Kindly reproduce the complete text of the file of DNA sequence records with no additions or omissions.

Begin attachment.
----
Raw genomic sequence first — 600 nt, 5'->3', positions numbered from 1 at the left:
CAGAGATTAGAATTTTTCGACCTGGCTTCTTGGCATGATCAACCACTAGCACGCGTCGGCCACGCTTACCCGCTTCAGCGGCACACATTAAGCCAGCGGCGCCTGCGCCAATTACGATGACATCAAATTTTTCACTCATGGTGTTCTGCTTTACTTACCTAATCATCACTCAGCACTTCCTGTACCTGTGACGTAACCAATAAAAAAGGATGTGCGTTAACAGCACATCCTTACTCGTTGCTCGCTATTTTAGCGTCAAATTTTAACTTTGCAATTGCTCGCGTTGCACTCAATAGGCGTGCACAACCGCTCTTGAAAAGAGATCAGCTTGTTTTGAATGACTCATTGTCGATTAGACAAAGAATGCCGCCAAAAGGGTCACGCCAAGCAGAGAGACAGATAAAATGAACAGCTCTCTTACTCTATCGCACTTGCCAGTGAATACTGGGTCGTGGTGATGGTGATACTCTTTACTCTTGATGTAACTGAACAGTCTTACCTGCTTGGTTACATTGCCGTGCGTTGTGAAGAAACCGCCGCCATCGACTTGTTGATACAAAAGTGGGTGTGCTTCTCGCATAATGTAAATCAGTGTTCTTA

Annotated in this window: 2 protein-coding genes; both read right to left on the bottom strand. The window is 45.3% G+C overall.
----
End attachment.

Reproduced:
Raw genomic sequence first — 600 nt, 5'->3', positions numbered from 1 at the left:
CAGAGATTAGAATTTTTCGACCTGGCTTCTTGGCATGATCAACCACTAGCACGCGTCGGCCACGCTTACCCGCTTCAGCGGCACACATTAAGCCAGCGGCGCCTGCGCCAATTACGATGACATCAAATTTTTCACTCATGGTGTTCTGCTTTACTTACCTAATCATCACTCAGCACTTCCTGTACCTGTGACGTAACCAATAAAAAAGGATGTGCGTTAACAGCACATCCTTACTCGTTGCTCGCTATTTTAGCGTCAAATTTTAACTTTGCAATTGCTCGCGTTGCACTCAATAGGCGTGCACAACCGCTCTTGAAAAGAGATCAGCTTGTTTTGAATGACTCATTGTCGATTAGACAAAGAATGCCGCCAAAAGGGTCACGCCAAGCAGAGAGACAGATAAAATGAACAGCTCTCTTACTCTATCGCACTTGCCAGTGAATACTGGGTCGTGGTGATGGTGATACTCTTTACTCTTGATGTAACTGAACAGTCTTACCTGCTTGGTTACATTGCCGTGCGTTGTGAAGAAACCGCCGCCATCGACTTGTTGATACAAAAGTGGGTGTGCTTCTCGCATAATGTAAATCAGTGTTCTTA

Annotated in this window: 2 protein-coding genes; both read right to left on the bottom strand. The window is 45.3% G+C overall.